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City Denies Permission for Union March Sunday

Cambodian non-governmental organizations workers shout slogans during a demonstration in Phnom Penh, Cambodia, 2004. Local aid workers marched through Phnom Penh to urge the donors to press Cambodia to remove restrictions on demonstrations, promote rule o

Phnom Penh authorities say they will not allow a union demonstration against rising prices of food, fuel and other living expenses.

The newly established Cambodian National Confederation for Laborers Protection, had requested permission from the city to hold its march Sunday, but were told instead that only a maximum 200 people would be allowed to gather at the city’s Freedom Park.

Chey Sovan, a vice president of the union, said they would bring 1,500 people to the park, although they would not march as planned. Workers are upset at the rising cost of living, and are demanding the government intervene to lower the prices of food, fuel and other goods.

The union said it has already filed a request to Prime Minister Hun Sen to help alleviate the pressure of the rising costs but had so far had no response. It plans to gather workers, teachers, motorcycle taxi drivers and other workers in protest.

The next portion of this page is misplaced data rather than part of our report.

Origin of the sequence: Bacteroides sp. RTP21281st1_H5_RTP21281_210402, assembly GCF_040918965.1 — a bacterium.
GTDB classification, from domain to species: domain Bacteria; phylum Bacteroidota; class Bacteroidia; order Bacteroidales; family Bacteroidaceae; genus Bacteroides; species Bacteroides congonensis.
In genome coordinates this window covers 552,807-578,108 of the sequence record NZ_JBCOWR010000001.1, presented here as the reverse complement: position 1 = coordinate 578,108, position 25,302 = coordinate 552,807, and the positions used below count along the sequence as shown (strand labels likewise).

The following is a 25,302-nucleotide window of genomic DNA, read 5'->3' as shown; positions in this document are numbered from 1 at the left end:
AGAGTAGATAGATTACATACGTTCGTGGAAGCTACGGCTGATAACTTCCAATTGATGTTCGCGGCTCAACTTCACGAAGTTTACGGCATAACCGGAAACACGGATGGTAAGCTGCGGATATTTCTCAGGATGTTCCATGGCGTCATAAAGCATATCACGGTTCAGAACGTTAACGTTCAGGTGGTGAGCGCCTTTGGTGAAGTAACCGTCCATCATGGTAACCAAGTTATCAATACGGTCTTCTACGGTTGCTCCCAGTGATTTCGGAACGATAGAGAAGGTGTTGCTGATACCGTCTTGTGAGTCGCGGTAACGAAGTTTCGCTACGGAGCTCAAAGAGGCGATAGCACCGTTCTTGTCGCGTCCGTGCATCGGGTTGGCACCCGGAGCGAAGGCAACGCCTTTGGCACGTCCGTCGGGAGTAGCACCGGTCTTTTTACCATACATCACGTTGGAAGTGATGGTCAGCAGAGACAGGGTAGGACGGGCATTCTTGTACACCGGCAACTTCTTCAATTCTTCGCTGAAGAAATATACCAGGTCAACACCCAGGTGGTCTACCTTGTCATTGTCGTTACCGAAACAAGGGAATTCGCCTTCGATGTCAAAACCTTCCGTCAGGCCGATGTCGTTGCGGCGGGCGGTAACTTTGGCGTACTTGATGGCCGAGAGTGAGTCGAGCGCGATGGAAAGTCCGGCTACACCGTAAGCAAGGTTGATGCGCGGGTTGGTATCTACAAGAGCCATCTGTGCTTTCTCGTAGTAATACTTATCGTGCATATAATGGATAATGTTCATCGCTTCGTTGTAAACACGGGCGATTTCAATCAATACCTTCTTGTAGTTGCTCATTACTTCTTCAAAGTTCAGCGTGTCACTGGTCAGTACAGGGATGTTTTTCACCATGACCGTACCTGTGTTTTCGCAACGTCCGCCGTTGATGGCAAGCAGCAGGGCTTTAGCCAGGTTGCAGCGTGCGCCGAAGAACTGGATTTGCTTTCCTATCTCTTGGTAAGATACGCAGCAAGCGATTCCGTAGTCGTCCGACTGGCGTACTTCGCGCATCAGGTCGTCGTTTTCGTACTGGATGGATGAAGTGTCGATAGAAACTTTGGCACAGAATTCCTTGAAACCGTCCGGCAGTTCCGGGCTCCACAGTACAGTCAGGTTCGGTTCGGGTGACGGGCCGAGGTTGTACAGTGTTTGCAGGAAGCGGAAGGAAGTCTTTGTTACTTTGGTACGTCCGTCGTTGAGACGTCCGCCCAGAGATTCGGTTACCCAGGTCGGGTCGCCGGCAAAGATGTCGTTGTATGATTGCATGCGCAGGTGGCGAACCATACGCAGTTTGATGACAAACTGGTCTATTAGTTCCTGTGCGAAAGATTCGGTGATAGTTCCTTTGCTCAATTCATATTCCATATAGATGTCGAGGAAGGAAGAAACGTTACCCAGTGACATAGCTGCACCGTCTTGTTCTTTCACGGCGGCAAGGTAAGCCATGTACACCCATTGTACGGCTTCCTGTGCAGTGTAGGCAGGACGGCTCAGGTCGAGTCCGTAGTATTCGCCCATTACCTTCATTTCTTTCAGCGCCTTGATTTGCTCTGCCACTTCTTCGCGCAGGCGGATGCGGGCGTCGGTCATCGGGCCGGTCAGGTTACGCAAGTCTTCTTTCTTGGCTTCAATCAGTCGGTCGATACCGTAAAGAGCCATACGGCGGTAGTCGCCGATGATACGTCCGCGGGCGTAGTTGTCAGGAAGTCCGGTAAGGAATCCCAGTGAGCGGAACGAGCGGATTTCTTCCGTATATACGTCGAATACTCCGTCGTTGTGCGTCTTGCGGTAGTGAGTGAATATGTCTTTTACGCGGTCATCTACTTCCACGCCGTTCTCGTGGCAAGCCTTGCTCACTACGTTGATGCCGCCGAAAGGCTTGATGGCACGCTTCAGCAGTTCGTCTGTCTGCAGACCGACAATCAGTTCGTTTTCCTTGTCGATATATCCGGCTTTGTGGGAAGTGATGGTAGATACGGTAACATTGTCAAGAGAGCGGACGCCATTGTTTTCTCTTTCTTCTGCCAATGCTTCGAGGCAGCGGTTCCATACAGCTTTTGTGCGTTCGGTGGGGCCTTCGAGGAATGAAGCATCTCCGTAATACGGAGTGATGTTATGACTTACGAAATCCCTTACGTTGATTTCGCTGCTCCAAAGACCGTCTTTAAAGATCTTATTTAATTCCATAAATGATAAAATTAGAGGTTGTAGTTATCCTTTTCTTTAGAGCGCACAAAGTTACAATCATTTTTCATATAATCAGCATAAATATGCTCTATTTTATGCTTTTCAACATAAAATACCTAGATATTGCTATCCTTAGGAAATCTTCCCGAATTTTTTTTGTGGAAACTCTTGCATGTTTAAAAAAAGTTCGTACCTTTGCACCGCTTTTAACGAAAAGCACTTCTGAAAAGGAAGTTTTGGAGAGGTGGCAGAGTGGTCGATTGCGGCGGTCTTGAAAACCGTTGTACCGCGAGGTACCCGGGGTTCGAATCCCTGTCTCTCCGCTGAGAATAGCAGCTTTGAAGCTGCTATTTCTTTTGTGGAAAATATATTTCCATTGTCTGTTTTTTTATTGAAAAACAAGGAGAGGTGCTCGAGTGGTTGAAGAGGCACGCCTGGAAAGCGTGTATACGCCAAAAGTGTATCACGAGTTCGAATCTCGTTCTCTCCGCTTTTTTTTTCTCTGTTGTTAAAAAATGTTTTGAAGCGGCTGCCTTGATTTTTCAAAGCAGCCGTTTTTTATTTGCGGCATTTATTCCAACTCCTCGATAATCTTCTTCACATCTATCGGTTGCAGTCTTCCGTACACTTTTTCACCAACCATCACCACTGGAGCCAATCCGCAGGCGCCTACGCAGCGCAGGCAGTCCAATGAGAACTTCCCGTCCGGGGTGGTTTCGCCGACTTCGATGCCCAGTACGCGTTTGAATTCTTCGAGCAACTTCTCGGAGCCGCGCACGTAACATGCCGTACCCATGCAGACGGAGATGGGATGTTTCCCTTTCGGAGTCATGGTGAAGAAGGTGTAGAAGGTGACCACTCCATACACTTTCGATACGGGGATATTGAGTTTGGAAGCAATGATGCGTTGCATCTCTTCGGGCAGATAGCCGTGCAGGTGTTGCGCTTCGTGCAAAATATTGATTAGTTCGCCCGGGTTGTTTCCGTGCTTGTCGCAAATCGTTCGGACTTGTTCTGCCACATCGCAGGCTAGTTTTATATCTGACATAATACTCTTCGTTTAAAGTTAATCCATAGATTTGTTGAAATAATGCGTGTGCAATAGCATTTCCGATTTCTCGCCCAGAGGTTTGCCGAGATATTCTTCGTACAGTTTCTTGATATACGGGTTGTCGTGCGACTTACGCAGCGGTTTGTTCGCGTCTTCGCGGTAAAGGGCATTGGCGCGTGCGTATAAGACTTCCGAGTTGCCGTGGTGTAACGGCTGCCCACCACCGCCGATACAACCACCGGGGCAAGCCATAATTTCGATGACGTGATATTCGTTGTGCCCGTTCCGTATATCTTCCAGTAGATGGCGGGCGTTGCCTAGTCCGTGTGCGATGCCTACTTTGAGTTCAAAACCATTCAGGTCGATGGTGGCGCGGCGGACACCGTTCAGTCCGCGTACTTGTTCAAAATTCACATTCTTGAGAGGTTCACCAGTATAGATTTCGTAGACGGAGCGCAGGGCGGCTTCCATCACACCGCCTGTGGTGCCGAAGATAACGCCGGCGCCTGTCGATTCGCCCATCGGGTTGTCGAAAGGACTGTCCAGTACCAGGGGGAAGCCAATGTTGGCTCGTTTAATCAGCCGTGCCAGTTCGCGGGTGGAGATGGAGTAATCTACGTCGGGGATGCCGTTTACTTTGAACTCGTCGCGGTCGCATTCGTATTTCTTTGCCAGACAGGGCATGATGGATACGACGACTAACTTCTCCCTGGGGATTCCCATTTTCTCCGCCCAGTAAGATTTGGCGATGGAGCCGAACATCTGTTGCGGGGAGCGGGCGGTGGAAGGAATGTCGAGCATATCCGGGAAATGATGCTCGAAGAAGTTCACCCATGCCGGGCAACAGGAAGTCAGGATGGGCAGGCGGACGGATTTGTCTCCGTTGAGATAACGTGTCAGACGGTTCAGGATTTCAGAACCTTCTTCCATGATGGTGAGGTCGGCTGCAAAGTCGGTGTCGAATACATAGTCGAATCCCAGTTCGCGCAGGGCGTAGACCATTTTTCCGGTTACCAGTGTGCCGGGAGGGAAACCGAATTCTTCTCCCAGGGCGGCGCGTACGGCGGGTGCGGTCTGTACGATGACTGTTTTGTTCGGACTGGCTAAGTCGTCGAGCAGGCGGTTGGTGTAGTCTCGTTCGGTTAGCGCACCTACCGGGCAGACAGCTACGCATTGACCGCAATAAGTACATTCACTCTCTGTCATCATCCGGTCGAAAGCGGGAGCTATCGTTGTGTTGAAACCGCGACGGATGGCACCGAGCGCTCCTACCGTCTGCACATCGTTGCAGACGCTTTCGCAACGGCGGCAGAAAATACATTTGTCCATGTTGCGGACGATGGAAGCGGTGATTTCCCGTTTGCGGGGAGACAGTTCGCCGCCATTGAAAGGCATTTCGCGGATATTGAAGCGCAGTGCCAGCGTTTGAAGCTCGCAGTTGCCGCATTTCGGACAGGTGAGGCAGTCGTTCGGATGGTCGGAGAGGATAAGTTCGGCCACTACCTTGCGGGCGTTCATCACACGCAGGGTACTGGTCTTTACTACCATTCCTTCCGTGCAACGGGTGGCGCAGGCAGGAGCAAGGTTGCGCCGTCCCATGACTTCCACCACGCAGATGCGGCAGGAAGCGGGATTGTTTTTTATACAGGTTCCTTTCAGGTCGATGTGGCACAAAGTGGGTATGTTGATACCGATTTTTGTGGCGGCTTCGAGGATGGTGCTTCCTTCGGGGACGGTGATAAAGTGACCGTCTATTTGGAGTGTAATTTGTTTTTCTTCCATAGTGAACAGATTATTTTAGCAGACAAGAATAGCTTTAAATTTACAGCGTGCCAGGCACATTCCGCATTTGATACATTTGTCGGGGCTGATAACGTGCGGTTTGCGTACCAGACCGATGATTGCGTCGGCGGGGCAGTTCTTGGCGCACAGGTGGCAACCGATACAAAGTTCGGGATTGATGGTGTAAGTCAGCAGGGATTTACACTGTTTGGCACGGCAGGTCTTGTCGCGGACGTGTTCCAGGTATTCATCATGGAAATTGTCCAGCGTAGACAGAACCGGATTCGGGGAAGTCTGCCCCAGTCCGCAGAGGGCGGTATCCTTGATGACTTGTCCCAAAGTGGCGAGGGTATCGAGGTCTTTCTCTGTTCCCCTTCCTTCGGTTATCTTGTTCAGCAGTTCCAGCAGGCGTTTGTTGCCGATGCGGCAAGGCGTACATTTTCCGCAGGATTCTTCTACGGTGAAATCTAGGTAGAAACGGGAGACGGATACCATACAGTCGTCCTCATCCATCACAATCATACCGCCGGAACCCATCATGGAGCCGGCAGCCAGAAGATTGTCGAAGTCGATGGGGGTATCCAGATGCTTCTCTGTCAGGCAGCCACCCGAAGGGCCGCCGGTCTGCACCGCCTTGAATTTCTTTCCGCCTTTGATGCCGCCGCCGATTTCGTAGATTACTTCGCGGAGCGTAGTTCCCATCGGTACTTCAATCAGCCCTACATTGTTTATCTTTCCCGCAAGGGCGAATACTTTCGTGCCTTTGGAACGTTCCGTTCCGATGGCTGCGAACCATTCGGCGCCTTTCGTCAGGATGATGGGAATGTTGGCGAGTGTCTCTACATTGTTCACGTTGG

Keurth Che, deputy administration director for Phnom Penh, said in a statement the city would not allow a march. The organizers will be fully responsible for the security of an assembly and must ensure it does not affect the business of government or dignitaries and is not done at the behest of any political party, he said.

Chey Sovan called the city’s refusal was counter to the freedom of expression.

“I think they have a fair right [to hold a march],” said Chan Saveth, lead monitor for the rights group Adhoc. “They are implementing their role in rights and freedoms to show their opinion to the royal government. But if the royal government prevents them from holding a march that reflects the democratic process, it can make this situation a threat to them not to implement their rights and freedoms.”